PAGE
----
Fire Island’s Most Notorious Guest

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The author in the 1980s at Fire Island.

 

I was an excellent houseboy at first. Mondays I’d do the laundry: sheets in the morning, towels in the afternoon. Tuesdays I’d vacuum and shake the sand out of the area rugs. Wednesdays I’d clean the three bathrooms. On Thursday I’d grocery shop for the weekend. By 4 p.m., I was done.

I then took a quick jump in the pool and headed over to Tea Dance and sat on the railing, watching the parade of beautiful bronzed Fire Island men come and go as I sipped my Blue Whale.

At first, Tea Dance was an after-work ritual; not an obsession. But my houseboy duties and schedule began to deteriorate rapidly by mid-July. I’d cram everything, cleaning, cooking, and laundry into Friday morning, finishing literally minutes before the guys walked off the ferry. The Fire Island social scene became my main obsession. I was a fixture at every Tea Dance along with other Pines’ regulars, like Lady B, a four foot overly tanned woman somewhere between 55 and 85 years old. No one knew, or dared to ask, her age.

Lady B would show up at Tea Dance in a bikini top hanging perilously low on her emaciated chest, a piece of thin batik fabric barely covering her private parts, and a floppy straw hat with holes in it. She never wore shoes. She was already drunk, waving an empty Moet bottle in the air and screaming in an accent that could either be from France or from Canarsie, “I’m LADY B!”

In mid-July, I asked a bartender who she was.

“Her?” he asked, barely glancing up. “She’s Trude Heller’s lover.”

“She’s fabulous,” I replied.

He chuckled and continued rinsing out glasses.

Trude Heller owned the famous Trude Heller’s disco in the West Village. She was also a producer, most notably producing the 1965 Supremes Concert at Lincoln Center. I never saw Heller, the owner of the namesake West Village disco, on Fire Island, but Lady B was always at Tea. Lady B lived in Trude’s house on the ocean. It was easy to figure out which house it was by the empty champagne bottles littering the beach. Lady B would just hurl them off the deck.

I had to meet her. One Wednesday afternoon, neighboring houseboy Billy and I were smoking joints when I suggested I dress up as Lady B and go to tea. He thought it was a great idea, and we quickly got an outfit together that very closely resembled her signature look. I wore a tube top, John’s hat with the flowers, and two dish towels pinned around my waist.

“Ugh! I don’t have a champagne bottle. The empty Chardonnay bottles just laying around aren’t right,” I whined.

“I’ll be back!” Billy said as he ran to his house. I looked out the kitchen window and saw him rummaging through the trash cans on the board walk. In no time he was back with an empty, if slightly soiled, bottle of Asti Spumante.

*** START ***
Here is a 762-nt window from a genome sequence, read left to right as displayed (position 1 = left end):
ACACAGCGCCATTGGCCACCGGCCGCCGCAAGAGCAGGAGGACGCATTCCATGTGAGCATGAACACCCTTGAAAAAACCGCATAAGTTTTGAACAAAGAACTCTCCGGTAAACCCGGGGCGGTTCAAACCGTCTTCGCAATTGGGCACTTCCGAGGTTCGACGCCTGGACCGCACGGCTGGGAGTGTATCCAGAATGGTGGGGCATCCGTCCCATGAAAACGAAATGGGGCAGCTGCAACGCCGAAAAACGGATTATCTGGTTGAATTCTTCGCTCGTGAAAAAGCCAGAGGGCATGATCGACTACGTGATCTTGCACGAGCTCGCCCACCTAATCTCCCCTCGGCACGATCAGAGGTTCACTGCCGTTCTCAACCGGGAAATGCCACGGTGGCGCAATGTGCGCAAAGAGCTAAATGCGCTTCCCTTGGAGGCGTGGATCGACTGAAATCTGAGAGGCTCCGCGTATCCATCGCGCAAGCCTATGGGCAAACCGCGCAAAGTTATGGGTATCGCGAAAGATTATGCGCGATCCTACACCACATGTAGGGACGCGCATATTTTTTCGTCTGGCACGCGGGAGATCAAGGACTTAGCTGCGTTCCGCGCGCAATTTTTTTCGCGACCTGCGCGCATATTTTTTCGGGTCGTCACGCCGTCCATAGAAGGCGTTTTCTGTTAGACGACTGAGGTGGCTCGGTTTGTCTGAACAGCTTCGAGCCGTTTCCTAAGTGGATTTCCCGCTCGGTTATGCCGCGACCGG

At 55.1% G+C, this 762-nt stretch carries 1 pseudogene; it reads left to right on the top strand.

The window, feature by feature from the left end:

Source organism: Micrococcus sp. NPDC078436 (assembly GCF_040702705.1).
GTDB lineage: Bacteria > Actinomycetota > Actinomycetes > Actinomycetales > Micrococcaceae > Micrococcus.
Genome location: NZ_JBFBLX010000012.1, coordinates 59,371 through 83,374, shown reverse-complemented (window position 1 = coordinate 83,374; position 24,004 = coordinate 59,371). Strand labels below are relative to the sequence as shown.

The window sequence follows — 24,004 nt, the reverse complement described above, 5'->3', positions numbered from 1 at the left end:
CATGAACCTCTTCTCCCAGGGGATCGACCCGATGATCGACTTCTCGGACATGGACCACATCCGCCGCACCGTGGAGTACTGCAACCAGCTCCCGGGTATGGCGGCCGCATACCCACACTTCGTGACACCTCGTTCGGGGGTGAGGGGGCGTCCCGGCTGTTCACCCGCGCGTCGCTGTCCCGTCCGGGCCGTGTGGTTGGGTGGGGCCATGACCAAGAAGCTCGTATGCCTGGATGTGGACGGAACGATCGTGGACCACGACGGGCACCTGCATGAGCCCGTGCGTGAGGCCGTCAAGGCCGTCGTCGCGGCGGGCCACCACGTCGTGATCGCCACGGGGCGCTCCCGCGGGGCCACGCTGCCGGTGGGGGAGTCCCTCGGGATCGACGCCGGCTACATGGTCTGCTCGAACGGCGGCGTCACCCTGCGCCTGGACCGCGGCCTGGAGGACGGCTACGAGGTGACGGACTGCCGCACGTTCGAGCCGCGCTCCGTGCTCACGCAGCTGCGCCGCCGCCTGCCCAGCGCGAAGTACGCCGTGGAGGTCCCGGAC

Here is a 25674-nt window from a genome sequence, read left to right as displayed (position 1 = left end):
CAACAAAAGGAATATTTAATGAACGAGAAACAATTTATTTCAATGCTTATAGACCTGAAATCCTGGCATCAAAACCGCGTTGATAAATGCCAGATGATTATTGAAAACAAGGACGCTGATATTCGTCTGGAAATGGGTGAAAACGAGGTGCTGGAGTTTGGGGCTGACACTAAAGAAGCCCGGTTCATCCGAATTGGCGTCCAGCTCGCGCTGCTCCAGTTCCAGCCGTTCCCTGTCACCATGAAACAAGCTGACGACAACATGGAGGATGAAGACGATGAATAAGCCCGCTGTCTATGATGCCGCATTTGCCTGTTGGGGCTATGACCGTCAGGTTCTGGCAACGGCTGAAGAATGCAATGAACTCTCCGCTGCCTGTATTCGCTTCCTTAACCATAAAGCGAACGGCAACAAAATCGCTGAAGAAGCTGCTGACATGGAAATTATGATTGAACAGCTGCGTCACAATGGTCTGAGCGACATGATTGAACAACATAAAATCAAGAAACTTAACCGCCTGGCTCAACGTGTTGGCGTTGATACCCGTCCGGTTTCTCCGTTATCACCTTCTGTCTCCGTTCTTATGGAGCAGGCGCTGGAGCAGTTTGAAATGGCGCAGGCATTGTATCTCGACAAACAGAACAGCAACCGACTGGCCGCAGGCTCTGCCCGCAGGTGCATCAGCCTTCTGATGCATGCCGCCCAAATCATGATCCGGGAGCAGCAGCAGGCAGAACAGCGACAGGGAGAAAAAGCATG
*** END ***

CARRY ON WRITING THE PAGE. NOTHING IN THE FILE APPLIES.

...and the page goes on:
As we walked to Tea, I was nervous. My heart was pounding. Lady B was formidable, and I didn’t want to mess with her. I prayed she would find my impersonation humorous. I certainly didn’t want to go home with a lump on my head from an empty Moet bottle.

The crowd was thick that afternoon. Billy and I couldn’t see Lady B as we made our way up the steps, but she was there, roaring, “I’m LADY B!!” over and over again from somewhere deep in the crowd.

She sounded exceptionally inebriated. My costume was recognized as I moved through the crowd. People started nudging each other and I heard someone say, “Oh, look. There’s another Lady B.”

The six or seven men directly in front of her parted when they saw me coming, giving us a direct path. Then someone nudged her, and Lady B stopped screaming. She turned around, looked at me and stared.

“Who the hell are you??” she yelled.

My answer, totally unrehearsed, came to me in a flash.

“I’m Lady A! If You’re Lady B, then I’m Lady A!” I screamed.

The crowd gasped. Everyone stopped talking, waiting for Lady B’s reaction. All you could hear was the muffled sound of Sylvester’s “You Make Me Feel Mighty Real” coming off the dance floor.

Then Lady B flung her head back and let out a huge guttural laugh. She ran over to me and threw her arms around me, spilling warm Moet over my left shoulder. I was shocked.

Shocked, yes, that the intimidating Lady B threw her arms around me and loved the joke, but even more shocked because the bottle wasn’t empty after all.

Charles Baran, an actor, singer, comedian, and screenwriter from Queens, recently played Jack Sable in the world premiere of S.P. Monahan’s Aunt Jack at Theater for the New City in New York. Previously he managed several architectural and interior design firms in Manhattan.

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